Alternative Dispute Resolution (ADR) processes are alternative methods of helping people resolve legal problems before going to court. ADR involves an independent third person, called a “neutral,” who tries to help resolve or narrow the areas of conflict.
Alternative Dispute Resolution Frequently Asked Questions
When an ADR process is chosen, the parties select an independent third party, called a neutral, from the ADR Neutrals Roster [link: http://adr.courts.state.mn.us/adr/Adr_query.asp]. The Education & Organization Development Division maintains two ADR Neutrals Rosters, civil (non-family) and family. The neutrals on these rosters are professionals with a wide variety of backgrounds. To be qualified under Minnesota Rule 114, neutrals are required to complete training that is certified by the Supreme Court prior to serving in civil or family law matters. All neutrals on the family law roster have had six additional hours of training on domestic abuse issues. Angela is a Minnesota Rule 114 Qualified Neutral in the areas of mediation, parenting time expediting, social early neutral evaluation and financial early evaluation.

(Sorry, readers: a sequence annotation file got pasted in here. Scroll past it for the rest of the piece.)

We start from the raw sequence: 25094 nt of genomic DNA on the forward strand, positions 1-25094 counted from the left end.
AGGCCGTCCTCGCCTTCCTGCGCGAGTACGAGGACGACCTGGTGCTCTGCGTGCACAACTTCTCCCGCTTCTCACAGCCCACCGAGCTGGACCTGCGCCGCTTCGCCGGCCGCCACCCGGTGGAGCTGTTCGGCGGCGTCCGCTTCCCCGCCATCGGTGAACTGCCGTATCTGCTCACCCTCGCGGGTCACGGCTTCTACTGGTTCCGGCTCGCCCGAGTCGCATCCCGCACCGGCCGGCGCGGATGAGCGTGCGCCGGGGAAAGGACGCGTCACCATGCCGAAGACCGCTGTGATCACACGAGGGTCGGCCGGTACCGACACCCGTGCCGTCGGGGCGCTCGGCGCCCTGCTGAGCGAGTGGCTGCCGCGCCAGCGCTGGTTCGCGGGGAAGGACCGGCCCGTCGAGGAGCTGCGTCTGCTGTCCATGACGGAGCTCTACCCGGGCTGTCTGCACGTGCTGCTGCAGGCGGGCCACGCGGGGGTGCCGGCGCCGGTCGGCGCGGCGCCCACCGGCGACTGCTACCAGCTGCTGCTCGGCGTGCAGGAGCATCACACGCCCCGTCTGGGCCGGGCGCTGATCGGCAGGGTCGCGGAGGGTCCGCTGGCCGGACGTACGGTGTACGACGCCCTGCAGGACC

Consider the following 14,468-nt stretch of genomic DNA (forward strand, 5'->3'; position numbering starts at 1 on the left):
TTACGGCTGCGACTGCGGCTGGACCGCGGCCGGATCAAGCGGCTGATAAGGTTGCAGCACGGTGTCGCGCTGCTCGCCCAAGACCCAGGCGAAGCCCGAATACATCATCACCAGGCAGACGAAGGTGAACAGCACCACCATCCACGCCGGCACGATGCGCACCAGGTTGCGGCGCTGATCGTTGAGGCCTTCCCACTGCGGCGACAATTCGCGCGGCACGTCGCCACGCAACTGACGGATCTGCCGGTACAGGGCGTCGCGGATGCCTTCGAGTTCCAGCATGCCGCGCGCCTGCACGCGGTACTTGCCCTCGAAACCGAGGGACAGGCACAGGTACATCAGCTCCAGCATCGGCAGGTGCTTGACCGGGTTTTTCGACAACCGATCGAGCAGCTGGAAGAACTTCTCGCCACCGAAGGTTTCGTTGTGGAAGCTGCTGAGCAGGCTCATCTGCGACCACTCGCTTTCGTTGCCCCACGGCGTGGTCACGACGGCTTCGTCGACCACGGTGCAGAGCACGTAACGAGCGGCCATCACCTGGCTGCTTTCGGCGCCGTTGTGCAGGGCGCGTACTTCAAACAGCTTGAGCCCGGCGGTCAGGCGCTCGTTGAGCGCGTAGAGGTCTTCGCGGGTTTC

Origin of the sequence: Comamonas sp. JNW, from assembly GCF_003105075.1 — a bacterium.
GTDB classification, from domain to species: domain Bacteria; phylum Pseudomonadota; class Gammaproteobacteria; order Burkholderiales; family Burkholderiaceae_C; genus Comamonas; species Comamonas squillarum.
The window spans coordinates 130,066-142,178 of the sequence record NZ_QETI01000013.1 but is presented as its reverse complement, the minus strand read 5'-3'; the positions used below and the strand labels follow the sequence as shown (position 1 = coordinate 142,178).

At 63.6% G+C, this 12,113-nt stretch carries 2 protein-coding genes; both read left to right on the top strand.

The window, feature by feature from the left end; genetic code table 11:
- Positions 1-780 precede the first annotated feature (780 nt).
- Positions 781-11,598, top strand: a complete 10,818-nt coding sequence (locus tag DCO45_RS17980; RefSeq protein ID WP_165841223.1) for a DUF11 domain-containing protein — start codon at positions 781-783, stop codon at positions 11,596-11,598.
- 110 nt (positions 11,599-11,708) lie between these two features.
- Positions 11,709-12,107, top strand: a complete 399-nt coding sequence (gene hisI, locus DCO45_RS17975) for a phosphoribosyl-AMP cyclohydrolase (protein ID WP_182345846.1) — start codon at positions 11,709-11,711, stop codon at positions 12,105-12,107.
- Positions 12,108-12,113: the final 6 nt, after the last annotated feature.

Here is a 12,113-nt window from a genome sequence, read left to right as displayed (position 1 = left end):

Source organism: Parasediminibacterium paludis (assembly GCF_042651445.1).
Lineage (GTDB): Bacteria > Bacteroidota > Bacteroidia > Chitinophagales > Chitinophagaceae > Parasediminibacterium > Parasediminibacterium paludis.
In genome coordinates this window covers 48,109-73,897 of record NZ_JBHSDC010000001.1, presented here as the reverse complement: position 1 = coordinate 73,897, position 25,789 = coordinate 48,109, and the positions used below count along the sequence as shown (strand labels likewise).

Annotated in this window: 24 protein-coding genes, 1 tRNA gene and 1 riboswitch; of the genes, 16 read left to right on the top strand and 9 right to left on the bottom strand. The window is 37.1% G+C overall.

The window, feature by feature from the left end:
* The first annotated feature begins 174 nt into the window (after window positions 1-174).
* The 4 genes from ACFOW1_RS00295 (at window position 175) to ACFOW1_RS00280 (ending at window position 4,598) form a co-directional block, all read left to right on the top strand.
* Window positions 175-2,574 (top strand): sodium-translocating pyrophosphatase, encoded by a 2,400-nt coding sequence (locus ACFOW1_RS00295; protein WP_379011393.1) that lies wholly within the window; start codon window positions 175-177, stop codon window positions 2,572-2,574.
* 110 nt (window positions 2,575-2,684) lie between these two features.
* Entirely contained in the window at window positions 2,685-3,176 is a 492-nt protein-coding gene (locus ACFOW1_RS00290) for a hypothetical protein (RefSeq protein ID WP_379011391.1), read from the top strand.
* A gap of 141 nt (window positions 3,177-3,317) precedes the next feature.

A confidential forum in which the neutral facilitates communication between parties to promote settlement. A mediator may not impose his or her own judgment on the issues for that of the parties. The goal of mediation shall be to arrive at solutions to each problem which is equitable to both parties, and that the parties believe is in the best interests of the parties’ child or children.
ADR often saves money and speeds settlement. In ADR processes such as mediation, parties play an important role in resolving their own disputes. This often results in creative solutions, longer-lasting outcomes, greater satisfaction, and improved relationships.
Call Lallemont Law, LLC today and schedule your mediation or early neutral evaluation!